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By Erik Rasmussen

Anglesey Sea Symposium

2nd – 9th May 2010

Ok – this was not my first sea symposium, not by a long way. I’ve been at three in Ireland, back in the early days: Connemara, Donegal and Ballycastle. All good fun, but the nearest thing we got to foreigners was having Nigel Foster give a talk. And his ex-wife, Sharon. But that’s for another time…

THIS symposium, on the other hand, has people from all over Europe and even a couple all the way from the USA. Dutch, Norwegians, Danes, Swedes, Italians, British, Irish, French, Estonians and even a couple of Swiss. Yes really – Swiss sea kayakers. There are hundreds of people for the main weekend and it’s a full programme of paddles, talks, workshops, courses and so on.

I arrived there on the Sunday evening just as things were beginning to quieten down, with none other than Harry Whelan from Cremorne. Harry is very well known in the sea paddling fraternity, and arriving with him is a quick route to fame. Or possibly infamy.

A curry in downtown Holyhead was his plan and we met up with quite a few mates of his; legends of the sea paddling mob. All that networking proved to be a good idea as one of the curry munchers turned out to be Chris Reed, who then gave me an excellent deal on a paddling suit the next day – the “friends and family rate”, further sweetened on hearing the news of Chelsea Kayak Club.

Sleeping arrangements were basic enough, and there was a fairly lax approach to registering and bed allocation, so I took pot luck and jumped in a room.  After a night of no sleep at all, thanks to some supersonic snoring (which eventually saw me giving up and sleeping on the floor of the shower room), I moved into a room full of friendly high tech Norwegians who were webbed, wirelessed and wideo-enabled to the max. And they hardly snored at all. They were serial sea symposiumers, and were in Anglesea mostly for the huge tidal races so our paths rarely crossed.  But I did learn to say “you are my hero” in Norwegian.  ”Du er min held”, as you ask. I wonder if it will do me any good in Sweden in August?

The rest of the week looked like this:

  • Monday - 26 k paddle to Skerries and back from Soldiers’ Point .  This was the “hard option”.  I nearly switched groups when I discovered that one of my co-paddlers was Freya Hoffmeister, who was just back from her solo paddle around Australia.  Yes, Australia.  All of it. Took nearly a year. But I stuck it out and was rewarded with a stunning day, sunshine, seals and a thorough explore of the lighthouse.
  • Tuesday – Day One of Four Star Training.  Led by two excellent coaches, Phil Hadley from Dudley and Jen Kleck from California.  Phil and I yapped away in Black Country dialect which was a good laugh. “Owroight?” “Ow am ya?” and so on.  Made the Norwegian seem straightforward enough.
  • Wednesday – Day Two of Four Star Training.  Led by another excellent coach, Trys.
  • Thursday – Did my Foundation Safety and Rescue Course with three others, led by Tom Thomas.  A small Danish woman called Mariete and I were also assessed at the end for our Two Star; the other two were not anywhere close to the standard in open canoes.  Happily Mariete and I both were and were signed off. Also went as a guinea pig on the night navigation on the five star assessment – which was particularly amazing as at the end of the night we were called on to take part in a real life search and rescue – flares, helicopters, lifeboats, the whole works.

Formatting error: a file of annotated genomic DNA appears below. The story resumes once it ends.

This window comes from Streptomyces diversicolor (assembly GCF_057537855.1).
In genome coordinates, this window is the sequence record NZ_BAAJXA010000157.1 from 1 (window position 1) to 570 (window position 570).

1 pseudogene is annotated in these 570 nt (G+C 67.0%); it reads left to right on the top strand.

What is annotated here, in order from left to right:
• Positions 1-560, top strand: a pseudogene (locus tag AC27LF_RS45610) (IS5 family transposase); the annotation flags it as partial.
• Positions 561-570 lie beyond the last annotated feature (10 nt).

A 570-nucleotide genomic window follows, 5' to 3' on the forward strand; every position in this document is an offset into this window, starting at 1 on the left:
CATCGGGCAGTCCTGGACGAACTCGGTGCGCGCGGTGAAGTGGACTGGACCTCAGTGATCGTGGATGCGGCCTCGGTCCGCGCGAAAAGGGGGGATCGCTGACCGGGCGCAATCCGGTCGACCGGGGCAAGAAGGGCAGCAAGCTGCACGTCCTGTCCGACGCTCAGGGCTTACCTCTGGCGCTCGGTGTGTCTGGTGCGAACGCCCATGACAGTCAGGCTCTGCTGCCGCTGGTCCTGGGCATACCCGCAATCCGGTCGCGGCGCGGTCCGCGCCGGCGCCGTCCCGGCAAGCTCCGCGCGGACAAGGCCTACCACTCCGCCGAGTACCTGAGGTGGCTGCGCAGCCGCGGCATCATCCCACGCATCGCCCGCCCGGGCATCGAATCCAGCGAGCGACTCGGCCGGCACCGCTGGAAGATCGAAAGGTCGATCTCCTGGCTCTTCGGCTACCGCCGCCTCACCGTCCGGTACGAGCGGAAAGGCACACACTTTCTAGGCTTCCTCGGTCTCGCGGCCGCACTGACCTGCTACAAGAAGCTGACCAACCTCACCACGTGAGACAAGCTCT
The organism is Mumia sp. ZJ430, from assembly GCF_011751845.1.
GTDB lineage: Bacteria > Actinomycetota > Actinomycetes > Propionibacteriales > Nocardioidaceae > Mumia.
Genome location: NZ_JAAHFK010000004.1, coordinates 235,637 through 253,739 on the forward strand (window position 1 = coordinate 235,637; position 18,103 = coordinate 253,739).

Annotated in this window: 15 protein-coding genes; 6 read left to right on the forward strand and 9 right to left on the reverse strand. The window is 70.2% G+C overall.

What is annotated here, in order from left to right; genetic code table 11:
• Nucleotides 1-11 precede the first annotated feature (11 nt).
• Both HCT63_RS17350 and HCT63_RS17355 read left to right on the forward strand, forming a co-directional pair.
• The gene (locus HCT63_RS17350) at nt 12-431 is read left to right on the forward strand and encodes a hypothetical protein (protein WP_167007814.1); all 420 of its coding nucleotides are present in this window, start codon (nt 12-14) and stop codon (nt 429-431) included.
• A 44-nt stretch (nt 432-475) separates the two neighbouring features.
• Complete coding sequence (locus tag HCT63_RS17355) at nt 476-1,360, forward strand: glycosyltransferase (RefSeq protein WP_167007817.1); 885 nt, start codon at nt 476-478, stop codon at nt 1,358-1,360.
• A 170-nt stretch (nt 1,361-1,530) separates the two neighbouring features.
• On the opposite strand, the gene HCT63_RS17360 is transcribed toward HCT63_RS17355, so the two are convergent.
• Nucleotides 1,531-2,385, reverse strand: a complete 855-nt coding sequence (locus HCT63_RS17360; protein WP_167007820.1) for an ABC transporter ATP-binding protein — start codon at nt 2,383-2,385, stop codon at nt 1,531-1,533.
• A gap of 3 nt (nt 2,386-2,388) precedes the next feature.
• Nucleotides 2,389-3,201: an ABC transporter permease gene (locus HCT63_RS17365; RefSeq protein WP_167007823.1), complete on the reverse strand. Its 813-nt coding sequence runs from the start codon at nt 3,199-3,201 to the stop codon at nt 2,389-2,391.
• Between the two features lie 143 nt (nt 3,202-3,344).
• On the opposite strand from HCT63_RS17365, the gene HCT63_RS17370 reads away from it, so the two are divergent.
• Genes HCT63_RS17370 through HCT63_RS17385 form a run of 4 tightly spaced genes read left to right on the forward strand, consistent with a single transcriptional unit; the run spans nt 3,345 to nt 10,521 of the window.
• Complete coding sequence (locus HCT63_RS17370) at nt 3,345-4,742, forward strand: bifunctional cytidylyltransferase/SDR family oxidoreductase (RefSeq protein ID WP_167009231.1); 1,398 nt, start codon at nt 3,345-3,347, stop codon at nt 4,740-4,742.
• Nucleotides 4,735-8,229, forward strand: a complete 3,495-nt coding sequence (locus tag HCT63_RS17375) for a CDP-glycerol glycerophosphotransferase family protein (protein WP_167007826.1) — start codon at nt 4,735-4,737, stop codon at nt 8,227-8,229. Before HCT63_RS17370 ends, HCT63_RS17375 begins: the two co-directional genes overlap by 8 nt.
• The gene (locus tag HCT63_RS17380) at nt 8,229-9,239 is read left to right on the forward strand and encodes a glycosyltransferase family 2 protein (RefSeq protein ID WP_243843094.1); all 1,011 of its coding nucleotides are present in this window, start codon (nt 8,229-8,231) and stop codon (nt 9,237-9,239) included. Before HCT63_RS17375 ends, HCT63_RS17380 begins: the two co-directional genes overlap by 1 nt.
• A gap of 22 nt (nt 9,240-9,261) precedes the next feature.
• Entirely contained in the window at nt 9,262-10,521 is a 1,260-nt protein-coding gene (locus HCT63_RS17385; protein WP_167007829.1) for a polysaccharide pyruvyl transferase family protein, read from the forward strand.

• Friday – a trip to South Stack from Porth Dafoch.  Pleasant day – sunny, lots of birds, a nice swell at the stack, time to explore caves and chill out.  Harry was on this trip too – and so the blackguarding started.  A bit of a tidal race near Porth Dafoch, just enough to get the idea of surfing.
  • Saturday – day one of  tidal races and overfalls.  Out from Church Beach to a point where it really got pretty big and lumpy, after some really good coaching from Phil Clegg.  Some advanced blackguarding from Harry – unknown to me he attached a tow line to the stern of my boat as I was launching through the surf and then he ran sideways along the beach.  I fell over, and as I hadn’t my deck on, I fell out.  In front of everyone.  Nice.
  • Sunday – day two of tidal races and overfalls.  I was ready for Harry this day, but he still managed to stick a couple of boulders in my day hatch.  Nice  again. I did get him back by towing away his boat when he was sat on a rock.  This trip went from Soldiers’ Point to North Stack and then around to Porth Dafoch. Harry also managed to press gang some poor Danish woman into attaching a throw line to my stern, but it was close enough to the cockpit that I could release it.  Then it sank.  Which was bad.  For him.  Oh how we laughed…

There wasn’t too much social life, just the same crowd drinking in the on-site bar, although on the Wednesday night there was some whisky-fueled competitive acrobatics and party games by a few of the coaches.  All good fun, and pretty impressive how strong and flexible some of the younger coaches are.  If Phil Clegg ever challenges you to a trial of strength or flexibility, be warned. I did have a go or two, just to try and raise the profile of the Chelsea Kayak Club.  It could have been worse, I suppose.  The things your Chairman does for you.

Then it was home time, carrying Harry’s lovely new Rapier on the roof and trying not to fall asleep.  This symposium gets a lot of repeat custom, and I can see why.  If you get the chance next year, go.

Andy

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